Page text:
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Budapest Airport recovering following Malev demise PDF Print E-mail
Tuesday, 20 November 2012

Budapest Airport (BUD) is hoping to attract new long-haul routes after completely restoring its point-to-point traffic following the demise of national carrier Malev Hungarian Airlines (MA) earlier this year (ATW Daily News, Feb. 6).

Speaking to ATW at the World Route Development Forum, BUD head of route development Patrick Bohl said, “When Malev went bankrupt in February, we lost 40% of our traffic by passenger numbers and our task was to replace that lost traffic as soon as possible.”

Bohl described the airport’s recovery as quite amazing. “All in all, point-to-point is now up 15%. That is more than last year when we had Malev, but obviously we have lost quite a lot of transfer traffic,” he said. “This is probably the best recovery any airport has seen when they lost a national carrier.”

BUD now has an increased number of budget airline customers, but Bohl said this has not eroded the airport’s revenues because these carriers pay more than the lost transfer passengers.

However, BUD has lost its two long-haul links. These were New York JFK, flown by American Airlines, and a Beijing route operated by Hainan Airlines. “Budapest is the largest unserved destination in Europe out of JFK and the same is true for Toronto,” Bohl said. “A number of routes which are served today form these airports actually have a smaller market size than Budapest.”

He added that a number of Asian cities, including Beijing, Seoul and Tokyo, offer strong potential. “Obviously, with the economic situation in Europe, it is difficult for every airport in Europe to attract investors, but over time we definitely see [the long-haul routes] coming back.”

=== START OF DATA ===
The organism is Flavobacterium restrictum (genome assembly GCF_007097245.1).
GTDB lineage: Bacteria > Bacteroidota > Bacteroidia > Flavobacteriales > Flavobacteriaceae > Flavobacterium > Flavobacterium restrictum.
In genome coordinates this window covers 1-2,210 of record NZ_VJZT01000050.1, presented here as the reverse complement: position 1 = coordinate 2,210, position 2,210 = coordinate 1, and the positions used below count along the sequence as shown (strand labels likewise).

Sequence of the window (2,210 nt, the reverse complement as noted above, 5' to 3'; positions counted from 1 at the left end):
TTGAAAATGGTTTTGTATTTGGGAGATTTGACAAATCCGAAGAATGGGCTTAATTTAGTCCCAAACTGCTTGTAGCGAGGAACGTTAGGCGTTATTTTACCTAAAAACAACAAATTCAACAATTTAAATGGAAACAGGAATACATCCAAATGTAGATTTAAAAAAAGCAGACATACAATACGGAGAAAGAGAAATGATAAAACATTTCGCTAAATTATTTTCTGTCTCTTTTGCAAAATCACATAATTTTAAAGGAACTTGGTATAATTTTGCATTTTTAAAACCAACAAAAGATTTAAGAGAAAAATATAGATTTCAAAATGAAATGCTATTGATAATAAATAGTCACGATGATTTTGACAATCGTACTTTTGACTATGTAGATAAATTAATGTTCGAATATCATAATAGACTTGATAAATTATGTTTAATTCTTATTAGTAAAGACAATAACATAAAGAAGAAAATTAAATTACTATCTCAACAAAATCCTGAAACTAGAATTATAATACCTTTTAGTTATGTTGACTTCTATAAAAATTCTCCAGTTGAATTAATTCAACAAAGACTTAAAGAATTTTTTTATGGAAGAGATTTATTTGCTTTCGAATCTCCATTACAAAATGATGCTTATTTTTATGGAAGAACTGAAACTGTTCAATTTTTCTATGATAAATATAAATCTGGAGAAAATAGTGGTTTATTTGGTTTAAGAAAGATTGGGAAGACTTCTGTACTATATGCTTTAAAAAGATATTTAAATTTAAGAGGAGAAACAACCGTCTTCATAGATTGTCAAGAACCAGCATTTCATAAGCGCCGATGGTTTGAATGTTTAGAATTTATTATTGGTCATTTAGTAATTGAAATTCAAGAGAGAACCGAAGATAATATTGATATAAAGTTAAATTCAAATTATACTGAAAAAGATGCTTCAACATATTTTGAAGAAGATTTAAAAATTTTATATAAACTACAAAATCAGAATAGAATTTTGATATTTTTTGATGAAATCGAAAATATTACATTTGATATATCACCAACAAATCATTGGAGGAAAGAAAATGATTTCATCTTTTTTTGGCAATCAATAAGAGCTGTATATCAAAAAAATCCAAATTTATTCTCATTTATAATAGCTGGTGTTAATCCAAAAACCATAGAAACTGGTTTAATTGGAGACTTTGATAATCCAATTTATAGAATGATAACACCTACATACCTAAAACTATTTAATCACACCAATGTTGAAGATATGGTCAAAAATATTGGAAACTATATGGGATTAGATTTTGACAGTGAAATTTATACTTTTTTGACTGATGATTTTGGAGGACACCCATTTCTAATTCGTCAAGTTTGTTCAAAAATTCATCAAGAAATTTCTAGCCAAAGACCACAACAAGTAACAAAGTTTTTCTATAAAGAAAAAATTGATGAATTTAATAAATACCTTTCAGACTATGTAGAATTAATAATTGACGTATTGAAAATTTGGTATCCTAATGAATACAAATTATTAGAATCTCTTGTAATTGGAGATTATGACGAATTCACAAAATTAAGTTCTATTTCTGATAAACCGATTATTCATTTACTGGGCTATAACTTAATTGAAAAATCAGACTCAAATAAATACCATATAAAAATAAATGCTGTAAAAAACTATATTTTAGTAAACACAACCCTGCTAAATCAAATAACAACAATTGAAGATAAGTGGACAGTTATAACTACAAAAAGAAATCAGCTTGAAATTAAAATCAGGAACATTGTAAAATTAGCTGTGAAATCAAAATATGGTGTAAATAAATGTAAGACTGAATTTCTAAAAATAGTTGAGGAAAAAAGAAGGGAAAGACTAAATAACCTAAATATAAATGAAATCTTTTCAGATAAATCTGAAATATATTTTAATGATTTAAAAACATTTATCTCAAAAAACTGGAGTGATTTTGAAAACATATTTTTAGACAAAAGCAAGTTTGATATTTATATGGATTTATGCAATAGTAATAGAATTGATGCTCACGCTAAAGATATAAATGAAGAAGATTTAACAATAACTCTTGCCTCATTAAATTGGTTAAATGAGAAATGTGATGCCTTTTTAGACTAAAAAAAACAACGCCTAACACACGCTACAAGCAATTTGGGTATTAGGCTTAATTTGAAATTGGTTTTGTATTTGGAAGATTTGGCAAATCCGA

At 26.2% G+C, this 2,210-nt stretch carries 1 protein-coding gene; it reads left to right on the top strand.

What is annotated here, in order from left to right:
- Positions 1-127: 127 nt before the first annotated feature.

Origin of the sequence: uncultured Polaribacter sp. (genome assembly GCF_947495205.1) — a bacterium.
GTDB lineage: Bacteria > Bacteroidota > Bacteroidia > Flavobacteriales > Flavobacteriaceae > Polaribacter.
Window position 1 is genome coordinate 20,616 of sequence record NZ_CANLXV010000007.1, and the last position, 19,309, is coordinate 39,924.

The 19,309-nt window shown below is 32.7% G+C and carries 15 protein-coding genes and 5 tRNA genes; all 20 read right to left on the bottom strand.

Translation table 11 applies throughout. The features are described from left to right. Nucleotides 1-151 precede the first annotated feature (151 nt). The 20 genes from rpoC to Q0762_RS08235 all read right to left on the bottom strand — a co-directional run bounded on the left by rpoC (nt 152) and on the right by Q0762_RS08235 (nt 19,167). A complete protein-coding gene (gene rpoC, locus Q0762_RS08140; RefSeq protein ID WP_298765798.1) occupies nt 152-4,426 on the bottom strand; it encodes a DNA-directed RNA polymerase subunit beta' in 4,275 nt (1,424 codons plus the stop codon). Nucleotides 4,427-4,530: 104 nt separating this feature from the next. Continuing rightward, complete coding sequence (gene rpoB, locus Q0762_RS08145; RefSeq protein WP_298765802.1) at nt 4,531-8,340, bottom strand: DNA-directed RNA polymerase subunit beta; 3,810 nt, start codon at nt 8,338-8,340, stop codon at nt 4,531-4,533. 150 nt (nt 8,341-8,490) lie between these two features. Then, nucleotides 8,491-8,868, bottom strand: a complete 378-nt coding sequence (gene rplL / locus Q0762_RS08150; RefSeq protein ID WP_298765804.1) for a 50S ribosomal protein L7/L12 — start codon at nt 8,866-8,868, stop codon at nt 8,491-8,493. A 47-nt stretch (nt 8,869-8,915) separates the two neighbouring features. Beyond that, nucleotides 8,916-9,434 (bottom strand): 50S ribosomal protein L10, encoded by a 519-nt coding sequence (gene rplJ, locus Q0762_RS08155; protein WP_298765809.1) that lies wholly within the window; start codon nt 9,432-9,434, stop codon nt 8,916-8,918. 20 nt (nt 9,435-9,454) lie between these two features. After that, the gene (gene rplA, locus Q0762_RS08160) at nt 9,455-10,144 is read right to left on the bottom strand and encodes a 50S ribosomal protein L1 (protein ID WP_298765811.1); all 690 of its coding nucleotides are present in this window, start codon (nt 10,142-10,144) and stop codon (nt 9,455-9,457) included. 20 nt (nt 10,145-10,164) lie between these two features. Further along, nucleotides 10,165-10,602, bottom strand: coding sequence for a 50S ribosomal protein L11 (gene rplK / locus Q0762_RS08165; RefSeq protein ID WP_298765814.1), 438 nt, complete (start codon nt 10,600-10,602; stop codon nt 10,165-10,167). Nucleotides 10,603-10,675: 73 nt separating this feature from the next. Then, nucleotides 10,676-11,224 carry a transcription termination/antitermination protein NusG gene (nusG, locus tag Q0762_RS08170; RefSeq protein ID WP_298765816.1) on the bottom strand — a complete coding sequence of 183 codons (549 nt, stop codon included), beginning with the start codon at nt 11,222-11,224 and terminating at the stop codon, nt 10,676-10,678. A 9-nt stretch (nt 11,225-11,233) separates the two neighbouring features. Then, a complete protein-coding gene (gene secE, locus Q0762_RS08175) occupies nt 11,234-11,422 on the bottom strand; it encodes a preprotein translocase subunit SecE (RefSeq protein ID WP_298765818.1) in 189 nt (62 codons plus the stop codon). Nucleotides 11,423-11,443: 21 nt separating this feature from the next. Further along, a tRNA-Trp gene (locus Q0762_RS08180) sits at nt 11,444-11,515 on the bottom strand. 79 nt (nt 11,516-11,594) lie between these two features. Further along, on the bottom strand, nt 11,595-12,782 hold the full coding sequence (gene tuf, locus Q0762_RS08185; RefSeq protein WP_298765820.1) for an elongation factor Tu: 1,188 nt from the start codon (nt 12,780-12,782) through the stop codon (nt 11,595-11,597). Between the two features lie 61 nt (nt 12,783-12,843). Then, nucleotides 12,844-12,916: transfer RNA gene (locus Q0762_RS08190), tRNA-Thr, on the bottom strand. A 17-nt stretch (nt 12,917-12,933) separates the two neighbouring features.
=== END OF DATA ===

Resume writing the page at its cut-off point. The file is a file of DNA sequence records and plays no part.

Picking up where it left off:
When MA failed, BUD consolidated flights from its dedicated low-cost terminal into the newer Terminal 2 (ATW Daily News, May 15). Terminal 2, which opened in March 2011, has capacity for around 10 million passengers and it is currently handling around 8.4 million.

“We have closed the old Terminal 1, at least temporarily,” Bohl said. “It is hard to say when it will re-open. At the moment, we expect it will probably take four years to reach the capacity limit [of Terminal 2], but it could be longer. We will then reassess the situation.”

BUD did not expect to use Terminal 2 for low-cost operations, so it immediately introduced a new set of boarding processes allowing low-cost carriers to board passengers without an airbridge. This will be further expanded this winter, when the airport will open two new walkways, leading to eight basic gates for Schengen and non-Schengen flights. Budget carriers will be given a €2.90 ($3.80) per passenger discount for using this facility.

In 2011, BUD handled 8.9 million passengers. “At the moment, we are 4.6% down on passengers in the year-to-date,” Bohl said. “Traffic is very volatile. We will close the year well above 8 million, but we probably won’t exceed last year’s figure.”


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